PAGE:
Intercontinental Cup takeaways: Sunil Chhetri plays his part on and off the pitch, youngsters make most of opportunities

India saw off Kenya in the final to lift the Intercontinental Cup at a packed Mumbai Football Arena. This wasn't a foregone conclusion by any means when the tournament was announced, certainly not the full house.

Apart from a 1-2 reverse against New Zealand, India cruised through the competition with win over Kenya and Chinese Taipei in which they scored 8 goals without reply. The tournament was highlighted by Sunil Chhetri's 100th game for India, and the captain made it a memorable night with a brace to help India book a place in the final.

The Intercontinental Cup win means The Blue Tigers have now won 14 out of their last 18 games. Some of the performances during this streak suggest that the team is on the right track to give a good account of themselves at the 2019 AFC Asian Cup.

As the dust settles on a memorable tournament in Mumbai, here's a look at the key takeaways from the event.

Sunil Chhetri is India's hero on and off the pitch, but for how long?

Sunil Chhetri was the hero for India on and off the pitch. PTI

Sunil Chhetri was the hero for India on and off the pitch. PTI

Chhetri ran the show for India on the pitch. He scored 8 out of the 11 goals they scored in the competition. Apart from the goals, the Indian captain was at the heart almost every move that his team conjured. From functioning as the focal point in attack through some excellent hold-up play, to wreaking havoc by making runs behind defenders often chasing perfectly darted long balls, to landing the lethal finish when it mattered the most, Chhetri ticked all the boxes of an ideal center-forward performance. There was more to his game during the Intercontinental Cup than his attacking abilities. He chased down every defender, joined forces with his defenders when needed, and didn't hesitate from contesting fifty-fifty balls. He kept his teammates on toes and didn't let the team drop intensity. "I have learnt over the years that when a senior player puts in a shift, it rubs on to the other players. I just try to be an example, and I can see that the team reacts after seeing me work. I just hope it continues," Chhetri said after winning the final.

Chhetri doesn't leave his responsibilities on the pitch. He's as much a leader on the pitch as he's off it. His heartfelt plea that lasted a mere 2 minutes and 24 second was enough to turn a crowd of about 2000 in the first game to 9000 in the next just a couple of days later. Troubled by the low attendance in the game against Chinese Taipei, Chhetri urged his countrymen to get involved with the Indian football team even if it means criticising their performance. Chhetri's simplistic and honest appeal struck a chord with the Indian people who turned up in large numbers for the remainder of the tournament. For what the AIFF and it's promotional partners struggled to achieve for years, Chhetri just needed a couple of minutes.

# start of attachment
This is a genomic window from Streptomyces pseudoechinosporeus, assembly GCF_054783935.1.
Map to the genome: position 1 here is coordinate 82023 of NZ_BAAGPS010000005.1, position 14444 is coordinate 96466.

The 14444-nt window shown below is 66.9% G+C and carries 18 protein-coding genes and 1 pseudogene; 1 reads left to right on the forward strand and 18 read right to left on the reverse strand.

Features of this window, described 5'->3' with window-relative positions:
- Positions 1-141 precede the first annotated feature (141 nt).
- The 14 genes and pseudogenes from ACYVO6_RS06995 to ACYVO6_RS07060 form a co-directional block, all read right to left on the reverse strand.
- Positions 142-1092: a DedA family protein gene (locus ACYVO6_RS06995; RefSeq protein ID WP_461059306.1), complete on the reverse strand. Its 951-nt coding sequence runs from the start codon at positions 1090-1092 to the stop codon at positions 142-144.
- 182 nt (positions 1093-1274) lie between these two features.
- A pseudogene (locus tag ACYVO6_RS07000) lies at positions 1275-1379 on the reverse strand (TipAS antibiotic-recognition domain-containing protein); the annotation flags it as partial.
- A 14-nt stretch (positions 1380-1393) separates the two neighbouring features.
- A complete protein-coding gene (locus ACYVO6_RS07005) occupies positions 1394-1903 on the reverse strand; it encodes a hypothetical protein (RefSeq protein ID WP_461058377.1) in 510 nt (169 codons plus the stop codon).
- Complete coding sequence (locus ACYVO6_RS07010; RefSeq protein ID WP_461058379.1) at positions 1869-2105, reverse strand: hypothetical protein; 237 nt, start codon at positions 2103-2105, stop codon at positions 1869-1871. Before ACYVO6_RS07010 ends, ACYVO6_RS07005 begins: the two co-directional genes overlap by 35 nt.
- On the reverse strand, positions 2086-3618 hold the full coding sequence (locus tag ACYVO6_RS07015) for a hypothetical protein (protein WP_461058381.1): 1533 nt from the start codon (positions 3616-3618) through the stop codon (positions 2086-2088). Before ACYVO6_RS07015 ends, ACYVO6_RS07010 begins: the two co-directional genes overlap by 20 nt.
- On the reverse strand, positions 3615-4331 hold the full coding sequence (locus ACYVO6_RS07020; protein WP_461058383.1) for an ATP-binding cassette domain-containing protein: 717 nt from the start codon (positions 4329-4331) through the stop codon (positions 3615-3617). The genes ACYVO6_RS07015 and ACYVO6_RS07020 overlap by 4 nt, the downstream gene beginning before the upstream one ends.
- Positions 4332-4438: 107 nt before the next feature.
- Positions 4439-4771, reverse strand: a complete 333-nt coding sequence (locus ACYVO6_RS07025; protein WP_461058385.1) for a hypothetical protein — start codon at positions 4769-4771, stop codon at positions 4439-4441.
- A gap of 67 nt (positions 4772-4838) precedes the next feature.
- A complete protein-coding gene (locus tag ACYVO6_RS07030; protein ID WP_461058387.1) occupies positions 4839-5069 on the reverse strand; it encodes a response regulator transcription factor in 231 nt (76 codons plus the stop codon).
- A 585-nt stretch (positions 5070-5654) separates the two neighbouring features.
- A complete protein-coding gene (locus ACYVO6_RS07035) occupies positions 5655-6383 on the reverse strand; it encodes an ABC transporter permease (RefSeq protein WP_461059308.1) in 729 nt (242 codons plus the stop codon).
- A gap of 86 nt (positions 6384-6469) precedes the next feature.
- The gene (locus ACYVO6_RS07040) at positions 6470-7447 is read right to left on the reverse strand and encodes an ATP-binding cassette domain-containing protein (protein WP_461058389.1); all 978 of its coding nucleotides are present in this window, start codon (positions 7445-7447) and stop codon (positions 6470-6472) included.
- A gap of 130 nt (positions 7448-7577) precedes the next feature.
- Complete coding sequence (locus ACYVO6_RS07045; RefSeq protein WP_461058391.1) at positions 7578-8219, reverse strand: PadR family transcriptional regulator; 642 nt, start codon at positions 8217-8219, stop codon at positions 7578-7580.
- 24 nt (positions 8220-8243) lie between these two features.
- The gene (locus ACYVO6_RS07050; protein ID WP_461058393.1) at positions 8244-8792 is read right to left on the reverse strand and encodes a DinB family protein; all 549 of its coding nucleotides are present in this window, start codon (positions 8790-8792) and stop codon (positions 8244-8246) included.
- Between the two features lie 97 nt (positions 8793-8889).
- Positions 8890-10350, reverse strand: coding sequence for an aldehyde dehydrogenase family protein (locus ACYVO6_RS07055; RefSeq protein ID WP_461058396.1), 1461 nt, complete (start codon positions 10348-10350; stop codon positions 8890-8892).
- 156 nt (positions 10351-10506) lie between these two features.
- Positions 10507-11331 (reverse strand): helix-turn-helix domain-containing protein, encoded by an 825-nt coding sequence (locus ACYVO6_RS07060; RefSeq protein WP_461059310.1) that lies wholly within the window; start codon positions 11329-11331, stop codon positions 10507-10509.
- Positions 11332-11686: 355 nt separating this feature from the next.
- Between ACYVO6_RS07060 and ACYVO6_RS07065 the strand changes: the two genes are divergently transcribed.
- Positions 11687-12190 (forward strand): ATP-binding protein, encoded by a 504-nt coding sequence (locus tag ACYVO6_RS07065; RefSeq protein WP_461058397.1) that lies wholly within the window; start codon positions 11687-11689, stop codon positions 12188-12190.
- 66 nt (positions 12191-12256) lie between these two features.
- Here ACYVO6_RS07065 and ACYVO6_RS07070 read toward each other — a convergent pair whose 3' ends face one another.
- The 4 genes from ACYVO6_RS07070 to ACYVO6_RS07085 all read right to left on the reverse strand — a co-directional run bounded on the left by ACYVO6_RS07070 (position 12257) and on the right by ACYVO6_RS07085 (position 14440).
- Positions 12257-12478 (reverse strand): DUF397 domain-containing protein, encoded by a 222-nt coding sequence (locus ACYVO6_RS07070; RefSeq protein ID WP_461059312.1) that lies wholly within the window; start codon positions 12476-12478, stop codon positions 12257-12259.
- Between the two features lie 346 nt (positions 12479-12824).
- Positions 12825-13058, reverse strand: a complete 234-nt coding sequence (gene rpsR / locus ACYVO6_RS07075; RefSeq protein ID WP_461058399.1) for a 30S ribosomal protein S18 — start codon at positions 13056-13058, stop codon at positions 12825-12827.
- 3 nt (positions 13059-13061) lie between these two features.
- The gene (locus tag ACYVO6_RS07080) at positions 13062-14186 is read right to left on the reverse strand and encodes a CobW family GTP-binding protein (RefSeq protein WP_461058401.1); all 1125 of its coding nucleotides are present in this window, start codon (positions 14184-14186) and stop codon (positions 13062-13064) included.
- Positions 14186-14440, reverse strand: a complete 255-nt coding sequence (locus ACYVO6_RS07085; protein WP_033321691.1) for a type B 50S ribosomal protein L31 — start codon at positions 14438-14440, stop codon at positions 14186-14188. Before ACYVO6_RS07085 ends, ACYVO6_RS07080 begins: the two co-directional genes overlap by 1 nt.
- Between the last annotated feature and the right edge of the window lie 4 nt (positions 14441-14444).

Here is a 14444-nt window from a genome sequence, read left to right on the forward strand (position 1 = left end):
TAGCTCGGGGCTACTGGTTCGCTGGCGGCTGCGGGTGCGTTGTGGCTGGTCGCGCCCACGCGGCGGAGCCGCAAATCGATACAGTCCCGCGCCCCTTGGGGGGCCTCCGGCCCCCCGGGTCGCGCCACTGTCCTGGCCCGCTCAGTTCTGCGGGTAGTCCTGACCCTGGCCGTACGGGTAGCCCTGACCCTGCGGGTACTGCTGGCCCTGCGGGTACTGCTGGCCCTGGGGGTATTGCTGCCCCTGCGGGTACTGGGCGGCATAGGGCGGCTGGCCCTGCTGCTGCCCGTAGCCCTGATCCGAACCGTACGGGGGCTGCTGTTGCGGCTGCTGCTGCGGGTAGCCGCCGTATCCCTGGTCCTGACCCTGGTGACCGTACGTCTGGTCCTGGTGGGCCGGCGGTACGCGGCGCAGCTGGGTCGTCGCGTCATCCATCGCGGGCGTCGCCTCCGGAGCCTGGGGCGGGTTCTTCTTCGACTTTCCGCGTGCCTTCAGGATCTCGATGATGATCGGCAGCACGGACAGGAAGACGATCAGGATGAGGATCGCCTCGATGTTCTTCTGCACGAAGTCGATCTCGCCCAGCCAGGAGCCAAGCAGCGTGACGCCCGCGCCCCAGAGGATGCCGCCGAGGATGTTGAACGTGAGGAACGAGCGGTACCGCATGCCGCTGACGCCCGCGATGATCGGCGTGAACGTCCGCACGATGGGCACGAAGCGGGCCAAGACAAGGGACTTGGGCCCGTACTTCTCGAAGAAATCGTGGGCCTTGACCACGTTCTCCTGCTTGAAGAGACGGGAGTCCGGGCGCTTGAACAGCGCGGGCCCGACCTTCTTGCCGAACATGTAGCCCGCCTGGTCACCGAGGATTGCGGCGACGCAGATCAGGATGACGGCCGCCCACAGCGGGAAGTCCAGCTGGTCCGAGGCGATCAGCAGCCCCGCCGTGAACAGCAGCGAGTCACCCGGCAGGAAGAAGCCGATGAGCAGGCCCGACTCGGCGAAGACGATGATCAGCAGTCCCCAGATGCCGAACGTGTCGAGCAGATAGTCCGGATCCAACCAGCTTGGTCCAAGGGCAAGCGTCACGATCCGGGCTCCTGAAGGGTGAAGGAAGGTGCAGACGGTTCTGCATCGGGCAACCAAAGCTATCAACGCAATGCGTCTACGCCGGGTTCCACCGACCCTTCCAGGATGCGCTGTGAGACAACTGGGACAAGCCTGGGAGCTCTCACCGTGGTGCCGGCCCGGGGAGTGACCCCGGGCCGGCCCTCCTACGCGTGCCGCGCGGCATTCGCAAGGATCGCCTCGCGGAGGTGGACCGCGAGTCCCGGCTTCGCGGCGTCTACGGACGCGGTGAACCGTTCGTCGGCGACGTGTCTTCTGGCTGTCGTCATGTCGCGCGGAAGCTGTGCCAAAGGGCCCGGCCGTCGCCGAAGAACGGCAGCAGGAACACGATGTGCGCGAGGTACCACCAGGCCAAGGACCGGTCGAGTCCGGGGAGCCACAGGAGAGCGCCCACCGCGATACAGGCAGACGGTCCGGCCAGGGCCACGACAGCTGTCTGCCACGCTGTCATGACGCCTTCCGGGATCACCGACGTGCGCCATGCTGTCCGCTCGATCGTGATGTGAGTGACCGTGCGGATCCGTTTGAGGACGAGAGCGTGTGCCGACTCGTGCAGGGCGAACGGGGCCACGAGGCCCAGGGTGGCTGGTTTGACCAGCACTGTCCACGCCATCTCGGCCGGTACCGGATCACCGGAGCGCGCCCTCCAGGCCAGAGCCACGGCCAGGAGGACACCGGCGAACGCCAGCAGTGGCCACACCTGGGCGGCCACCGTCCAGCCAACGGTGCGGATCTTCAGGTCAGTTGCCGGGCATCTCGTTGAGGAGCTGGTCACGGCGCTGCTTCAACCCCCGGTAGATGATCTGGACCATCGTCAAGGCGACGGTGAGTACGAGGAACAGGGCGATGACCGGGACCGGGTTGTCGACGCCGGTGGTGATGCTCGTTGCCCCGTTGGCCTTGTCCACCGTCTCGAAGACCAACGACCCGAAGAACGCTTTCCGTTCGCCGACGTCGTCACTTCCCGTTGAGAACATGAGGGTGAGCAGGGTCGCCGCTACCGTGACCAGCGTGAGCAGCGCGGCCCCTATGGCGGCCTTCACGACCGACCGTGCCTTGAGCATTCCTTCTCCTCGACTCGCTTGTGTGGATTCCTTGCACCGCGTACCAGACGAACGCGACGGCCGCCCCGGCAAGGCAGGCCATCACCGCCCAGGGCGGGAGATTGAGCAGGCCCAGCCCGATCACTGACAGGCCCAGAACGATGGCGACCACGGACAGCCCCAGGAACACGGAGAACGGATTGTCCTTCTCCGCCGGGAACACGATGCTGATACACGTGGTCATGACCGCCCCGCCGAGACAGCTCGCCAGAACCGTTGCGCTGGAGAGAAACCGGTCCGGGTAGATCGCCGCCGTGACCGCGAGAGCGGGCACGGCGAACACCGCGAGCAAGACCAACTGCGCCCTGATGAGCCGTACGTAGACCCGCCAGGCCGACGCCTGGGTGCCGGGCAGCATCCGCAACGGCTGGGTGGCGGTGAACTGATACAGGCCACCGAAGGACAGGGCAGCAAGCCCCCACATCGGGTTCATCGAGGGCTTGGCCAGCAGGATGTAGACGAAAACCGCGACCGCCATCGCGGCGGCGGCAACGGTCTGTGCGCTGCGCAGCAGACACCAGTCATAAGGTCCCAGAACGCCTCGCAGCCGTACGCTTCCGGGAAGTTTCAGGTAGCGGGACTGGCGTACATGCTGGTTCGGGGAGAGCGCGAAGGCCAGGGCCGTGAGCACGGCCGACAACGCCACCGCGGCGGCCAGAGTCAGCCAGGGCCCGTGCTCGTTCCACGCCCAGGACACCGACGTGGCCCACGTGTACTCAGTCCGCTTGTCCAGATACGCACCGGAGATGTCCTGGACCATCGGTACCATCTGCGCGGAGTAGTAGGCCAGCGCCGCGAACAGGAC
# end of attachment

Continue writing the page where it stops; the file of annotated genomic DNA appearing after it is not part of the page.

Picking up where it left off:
However, it's a wave that may die down by the time India take to the field again. A captain or players can't keep pleading people to watch the national team play and the AIFF must use the increased awareness on the issue to develop lng-term solutions to attract fans to the stadium.

On the pitch Chhetri has scored 75% of India's goals this year. Without its inspirational captain, The Blue Tigers look a weaker team. The tame defeat away to Kyrgyz Republic in the final AFC Asian Cup qualifier highlighted how heavily India depends on its skipper. In the Asian Cup, India's opponents will try and shackle Chhetri in all ways possible, so India will have to find answers from elsewhere. In the lead up to the Asian Cup, Stephen Constantine's men will have to find ways of posing a threat even when Chhetri is having an off day.

Even at 33, Chhetri is Indian football's biggest poster boy. But for how long?

Constantine's squad takes shape